There are many food groups that get the I Ate My Way Though team excited, and one of our favourites is definitely yum cha. It probably won’t come as a surprise given our series on Sydney’s Best Yum Cha – part 1 (Best yum cha in sydney CBD), part 2 (Best yum cha in Cabramatta) and part 3 (to come). However, it occurred to us, that we didn’t know the first thing about actually making dim sum from scratch! So in collaboration with East Ocean restaurant, we’ve put together a Dim Sum Mastery series of cooking classes!
Starting with the basics, we recently tackled a Hong Kong theme where we made our own siu mai (pork and scallop dumplings) and a scallop & prawn dumpling, that is similar to the popular haw gow.
With early childhood memories of dining at East Ocean with my family, the large dining room has retained its warmth and glow over the years. As a long established Chinese restaurant, it’s an exciting collaboration for us to be able to showcase the expertise of the kitchen and their dedication to preserving the dim sum culture. Almost everything is made from scratch in the kitchen – several items such as the siu mai pastry wrappers are ordered in for efficiency but the rest, the chefs take pride in refining the recipes and their cooking techniques.
The format for these dim sum mastery classes combine a social element whereby attendees can meet other food lovers whilst learn a new skill – and of course, it finishes with eating the dumplings you’ve just made (plus a few other dishes paired with a glass of wine)!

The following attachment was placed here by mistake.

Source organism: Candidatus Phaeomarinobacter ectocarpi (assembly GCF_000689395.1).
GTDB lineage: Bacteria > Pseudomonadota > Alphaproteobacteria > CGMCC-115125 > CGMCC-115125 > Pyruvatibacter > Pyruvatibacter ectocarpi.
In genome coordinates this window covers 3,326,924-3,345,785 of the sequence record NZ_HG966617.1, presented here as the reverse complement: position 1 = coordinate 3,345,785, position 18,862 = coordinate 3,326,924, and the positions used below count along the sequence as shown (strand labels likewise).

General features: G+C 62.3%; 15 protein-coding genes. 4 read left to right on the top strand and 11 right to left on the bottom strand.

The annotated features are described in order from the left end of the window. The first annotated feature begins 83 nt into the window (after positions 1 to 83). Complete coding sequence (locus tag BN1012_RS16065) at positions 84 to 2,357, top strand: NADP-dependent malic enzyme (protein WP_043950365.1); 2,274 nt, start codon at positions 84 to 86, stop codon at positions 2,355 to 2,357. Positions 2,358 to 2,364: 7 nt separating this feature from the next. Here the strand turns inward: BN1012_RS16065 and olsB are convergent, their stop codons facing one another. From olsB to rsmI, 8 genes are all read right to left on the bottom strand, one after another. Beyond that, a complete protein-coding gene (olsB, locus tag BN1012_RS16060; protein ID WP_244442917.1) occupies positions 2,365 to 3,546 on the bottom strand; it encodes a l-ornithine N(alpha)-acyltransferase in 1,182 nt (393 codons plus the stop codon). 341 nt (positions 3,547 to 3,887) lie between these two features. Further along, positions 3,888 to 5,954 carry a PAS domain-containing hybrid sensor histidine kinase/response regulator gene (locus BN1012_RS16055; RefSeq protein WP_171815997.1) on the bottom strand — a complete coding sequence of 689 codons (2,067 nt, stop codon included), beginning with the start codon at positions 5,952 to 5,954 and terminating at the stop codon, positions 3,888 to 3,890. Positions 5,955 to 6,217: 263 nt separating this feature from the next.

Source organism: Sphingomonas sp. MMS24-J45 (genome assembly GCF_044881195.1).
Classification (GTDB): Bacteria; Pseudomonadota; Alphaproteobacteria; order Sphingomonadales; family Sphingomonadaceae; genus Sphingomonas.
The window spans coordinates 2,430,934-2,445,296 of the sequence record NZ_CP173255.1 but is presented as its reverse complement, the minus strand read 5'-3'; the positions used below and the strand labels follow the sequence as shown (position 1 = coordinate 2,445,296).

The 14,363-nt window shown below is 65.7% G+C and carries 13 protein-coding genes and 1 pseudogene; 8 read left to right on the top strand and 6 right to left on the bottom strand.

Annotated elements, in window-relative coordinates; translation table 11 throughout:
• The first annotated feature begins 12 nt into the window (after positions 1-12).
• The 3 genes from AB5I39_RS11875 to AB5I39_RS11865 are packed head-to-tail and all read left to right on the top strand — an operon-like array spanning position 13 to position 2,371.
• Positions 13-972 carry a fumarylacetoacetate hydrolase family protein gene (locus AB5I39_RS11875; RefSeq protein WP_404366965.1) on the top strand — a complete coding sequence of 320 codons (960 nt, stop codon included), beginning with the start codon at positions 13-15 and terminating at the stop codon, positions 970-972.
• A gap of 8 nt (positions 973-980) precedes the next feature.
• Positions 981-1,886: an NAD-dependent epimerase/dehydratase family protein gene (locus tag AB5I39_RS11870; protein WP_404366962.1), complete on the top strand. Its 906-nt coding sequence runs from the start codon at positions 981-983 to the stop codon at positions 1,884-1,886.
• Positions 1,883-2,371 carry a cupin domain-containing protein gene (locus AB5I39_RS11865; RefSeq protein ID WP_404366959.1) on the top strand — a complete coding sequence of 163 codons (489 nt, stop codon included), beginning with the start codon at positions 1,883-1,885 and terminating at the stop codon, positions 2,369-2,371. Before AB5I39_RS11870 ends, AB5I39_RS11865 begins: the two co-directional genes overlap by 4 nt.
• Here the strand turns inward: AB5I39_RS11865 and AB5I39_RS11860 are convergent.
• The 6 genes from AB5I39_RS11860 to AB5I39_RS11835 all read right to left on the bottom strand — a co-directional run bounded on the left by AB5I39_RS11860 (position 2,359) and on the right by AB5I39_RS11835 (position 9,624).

We were surrounded by appetising displays of roast duck, barbecued pork, whole roast suckling pig and fish tanks filled with large lobsters, king crabs, coral trouts and barramundi. I wondered if the ducks would be served as Peking Duck pancakes or perhaps sliced thinly and wrapped in silky rice noodle rolls. Will the the crab be stir-fried in the classic combination of ginger and shallots or will it be tossed with minced pork and vermicelli in a crab hot pot?
As my ‘chef mind’ drifted off, our cooking class began with a trivia on Chinese culture and etiquette and then we got hands-on!
The hardest thing about learning from a dim sum master who churns out thousands of these a day, was getting him to slow down enough so we could copy his technique!
We learnt that little things such as the firmness of his grip and the ratio of the filling to pastry all played a role in producing the perfect dim sum bite.
While most restaurants simply top their siu mai with a piece of diced carrot, they’ve upped the game at East Ocean, replacing that with tobiko (flying fish roe). As you can see in the photos below, some of us got pretty carried away with it.
When it got to making the scallop and prawn dumplings, the pastry needed to be freshly kneaded with hot water to ensure a smooth translucent texture.
The traditional Chinese rolling pin is a small wooden dowel. The pace in which flour was turned into pastry discs was incredible! The challenge was to make the pastry wrapper strong enough to hold the filling, yet thin enough to not taste doughy. We learnt that the rolling pin never glides over the centre of the pastry, instead, one hand should rotate the pastry which will enable it to pucker up slightly like a sombrero hat.
The chefs definitely make it look much easier than it is but you know what, we made a lot of dumplings and they were all edible 😉
Our next Dim Sum Mastery event will be held on 15th October, 4-6pm, covering Shanghai’s xiao long bao (mini soup dumplings) and pan-fried dumplings and buns. RSVP here or browse other food tours and events.